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awesome.volume-control

Volume indicator+control widget for awesome window manager.

Screenshot

Installation

Simply drop the script into your awesome config folder, e.g.:

cd ~/.config/awesome
git clone https://github.com/deficient/volume-control.git

I recommend to also install the following:

pacman -S pavucontrol       # open volume manager with middle/right click
pacman -S acpid             # instant status updates (acpi_listen)
systemctl enable acpid

Usage

In your ~/.config/awesome/rc.lua:

-- load the widget code
local volume_control = require("volume-control")


-- define your volume control, using default settings:
volumecfg = volume_control({})


-- add the widget to your wibox
...
right_layout:add(volumecfg.widget)
...


-- add key bindings
local globalkeys = awful.util.table.join(
    ...
    awful.key({}, "XF86AudioRaiseVolume", function() volumecfg:up() end),
    awful.key({}, "XF86AudioLowerVolume", function() volumecfg:down() end),
    awful.key({}, "XF86AudioMute",        function() volumecfg:toggle() end),
    ...
)

Known issues

One common pitfall is using the wrong sound device. On systems with pulseaudio, it's usually best to create the control with:

volumecfg = volume_control {device="pulse"}

On some systems, clicking the widget will mute audio, however clicking it again will only unmute Master while leaving other subsystems (Speaker, …) muted, see e.g. #10. This may be fixed by setting the device to pulse, as described above.

If you have the listen enabled, unplugging USB headphones sometimes causes the process that monitors for audio status changes (alsactl monitor) to spin at 100% CPU, see #11. When this happens, you can safely kill the process or restart awesome (Mod4 + Control + R). As of yet, there is no known fix other than setting listen=false.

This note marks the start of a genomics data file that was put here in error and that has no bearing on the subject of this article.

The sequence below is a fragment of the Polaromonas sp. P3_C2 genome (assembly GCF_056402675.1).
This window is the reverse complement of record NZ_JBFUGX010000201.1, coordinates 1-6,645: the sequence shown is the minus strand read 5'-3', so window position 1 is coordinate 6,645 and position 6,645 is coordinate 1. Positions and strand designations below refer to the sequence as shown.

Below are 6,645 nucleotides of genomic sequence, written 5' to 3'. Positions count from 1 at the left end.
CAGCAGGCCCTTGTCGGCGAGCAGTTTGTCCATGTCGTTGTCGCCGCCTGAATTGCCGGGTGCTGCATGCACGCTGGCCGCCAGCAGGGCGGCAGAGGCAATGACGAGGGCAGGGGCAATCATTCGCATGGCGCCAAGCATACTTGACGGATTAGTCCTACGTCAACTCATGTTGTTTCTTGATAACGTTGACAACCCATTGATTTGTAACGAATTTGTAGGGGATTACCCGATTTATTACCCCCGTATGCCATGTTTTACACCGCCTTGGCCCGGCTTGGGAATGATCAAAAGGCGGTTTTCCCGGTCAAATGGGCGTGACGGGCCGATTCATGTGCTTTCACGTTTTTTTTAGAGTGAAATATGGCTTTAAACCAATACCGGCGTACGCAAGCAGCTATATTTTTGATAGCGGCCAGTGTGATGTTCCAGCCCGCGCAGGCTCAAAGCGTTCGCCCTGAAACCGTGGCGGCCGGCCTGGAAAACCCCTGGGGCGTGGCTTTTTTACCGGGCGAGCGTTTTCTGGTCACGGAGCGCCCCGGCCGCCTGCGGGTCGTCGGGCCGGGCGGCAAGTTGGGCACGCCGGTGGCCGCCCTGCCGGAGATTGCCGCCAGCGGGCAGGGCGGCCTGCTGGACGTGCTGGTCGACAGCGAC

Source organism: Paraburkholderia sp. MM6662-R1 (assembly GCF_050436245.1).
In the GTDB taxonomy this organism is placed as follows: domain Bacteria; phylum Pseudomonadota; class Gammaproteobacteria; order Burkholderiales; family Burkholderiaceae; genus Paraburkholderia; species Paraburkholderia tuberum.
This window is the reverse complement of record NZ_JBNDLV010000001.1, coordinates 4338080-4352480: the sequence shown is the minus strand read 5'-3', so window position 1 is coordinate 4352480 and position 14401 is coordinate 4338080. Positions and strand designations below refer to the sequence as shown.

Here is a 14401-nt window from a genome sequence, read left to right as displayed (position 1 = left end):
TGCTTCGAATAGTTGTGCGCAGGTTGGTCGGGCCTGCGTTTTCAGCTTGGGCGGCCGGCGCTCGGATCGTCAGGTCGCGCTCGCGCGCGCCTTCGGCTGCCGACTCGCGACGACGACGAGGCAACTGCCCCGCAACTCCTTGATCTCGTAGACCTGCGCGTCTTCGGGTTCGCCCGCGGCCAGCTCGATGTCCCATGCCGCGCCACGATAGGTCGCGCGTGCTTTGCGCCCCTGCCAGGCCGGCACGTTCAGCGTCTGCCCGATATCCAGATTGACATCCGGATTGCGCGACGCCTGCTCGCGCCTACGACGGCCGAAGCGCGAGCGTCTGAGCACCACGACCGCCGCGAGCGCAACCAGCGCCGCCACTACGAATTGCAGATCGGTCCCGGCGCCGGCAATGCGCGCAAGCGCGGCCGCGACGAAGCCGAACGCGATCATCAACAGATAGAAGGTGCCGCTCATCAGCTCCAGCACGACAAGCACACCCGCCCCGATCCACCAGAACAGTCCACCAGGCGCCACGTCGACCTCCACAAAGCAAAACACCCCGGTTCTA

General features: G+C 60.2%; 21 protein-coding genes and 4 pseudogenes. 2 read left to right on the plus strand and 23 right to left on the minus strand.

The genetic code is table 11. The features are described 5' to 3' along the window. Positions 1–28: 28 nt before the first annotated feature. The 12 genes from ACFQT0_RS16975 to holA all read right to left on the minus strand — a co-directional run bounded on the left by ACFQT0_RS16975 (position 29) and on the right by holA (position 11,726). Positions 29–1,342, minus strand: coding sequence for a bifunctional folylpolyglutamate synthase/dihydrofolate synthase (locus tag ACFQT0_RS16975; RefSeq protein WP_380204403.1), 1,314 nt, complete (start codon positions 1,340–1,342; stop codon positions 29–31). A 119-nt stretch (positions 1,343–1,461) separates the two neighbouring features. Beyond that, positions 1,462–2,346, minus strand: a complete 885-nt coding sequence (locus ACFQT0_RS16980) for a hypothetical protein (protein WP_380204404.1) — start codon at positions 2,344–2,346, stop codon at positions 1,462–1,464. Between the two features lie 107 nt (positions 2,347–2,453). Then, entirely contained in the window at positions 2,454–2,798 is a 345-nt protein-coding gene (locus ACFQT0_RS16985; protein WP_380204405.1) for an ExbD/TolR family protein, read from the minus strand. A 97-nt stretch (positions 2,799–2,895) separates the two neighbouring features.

Constructor

You can specify any subset of the following arguments to the constructor. The default values are as follows:

volumecfg = volume_control({
  device  = nil,            -- e.g.: "default", "pulse"
  cardid  = nil,            -- e.g.: 0, 1, ...
  channel = "Master",
  step    = '5%',           -- step size for up/down
  lclick  = "toggle",       -- mouse actions described below
  mclick  = "pavucontrol",
  rclick  = "pavucontrol",
  listen  = false,          -- enable/disable listening for audio status changes
  widget  = nil,            -- use this instead of creating a awful.widget.textbox
  font    = nil,            -- font used for the widget's text
  callback = nil,           -- called to update the widget: `callback(self, state)`
  widget_text = {
    on  = '% 3d%% ',        -- three digits, fill with leading spaces
    off = '% 3dM ',
  },
  tooltip_text = [[
Volume: ${volume}% ${state}
Channel: ${channel}
Device: ${device}
Card: ${card}]],
})

Mouse actions

The easiest way to customize what happens on left/right/middle click is to specify additional arguments to the constructor. These can be of any of the following kinds:

  • name of a member function: "up", "down", "toggle", "mute", "get"
  • command string to execute
  • a callable that will be called with the volume control as first parameter

E.g.:

volumecfg = volume_control({
  lclick="toggle",                        -- name of member function
  mclick=TERMINAL .. " -x alsamixer",     -- command to execute
  rclick=function(self) self:mute() end,  -- callable, equivalent to "mute"
})

Icon widget

You can use the module as a basis to implement your own volume widget. For example, an icon widget can be created as follows:

local function get_image(volume, state)
    local icondir = os.getenv("HOME") .. "/.local/share/icons/"
    if volume == 0 or state == "off"  then return icondir .. "audio_mute.png"
    elseif volume <= 33               then return icondir .. "audio_low.png"
    elseif volume <= 66               then return icondir .. "audio_med.png"
    else                                   return icondir .. "audio_high.png"
    end
end

local volume_widget = volume_control {
    tooltip = true,
    widget = wibox.widget.imagebox(),
    callback = function(self, setting)
        self.widget:set_image(
            get_image(setting.volume, setting.state))
    end,
}

However, in this case, I recommend to use pasystray instead.

Requirements

Alternatives

If you like a volume control with an icon instead of text, I suggest to use pasystray, which is a more comprehensive solution and built for the systray (not awesome widget) with a much nicer menu.

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Volume control for awesome window manager

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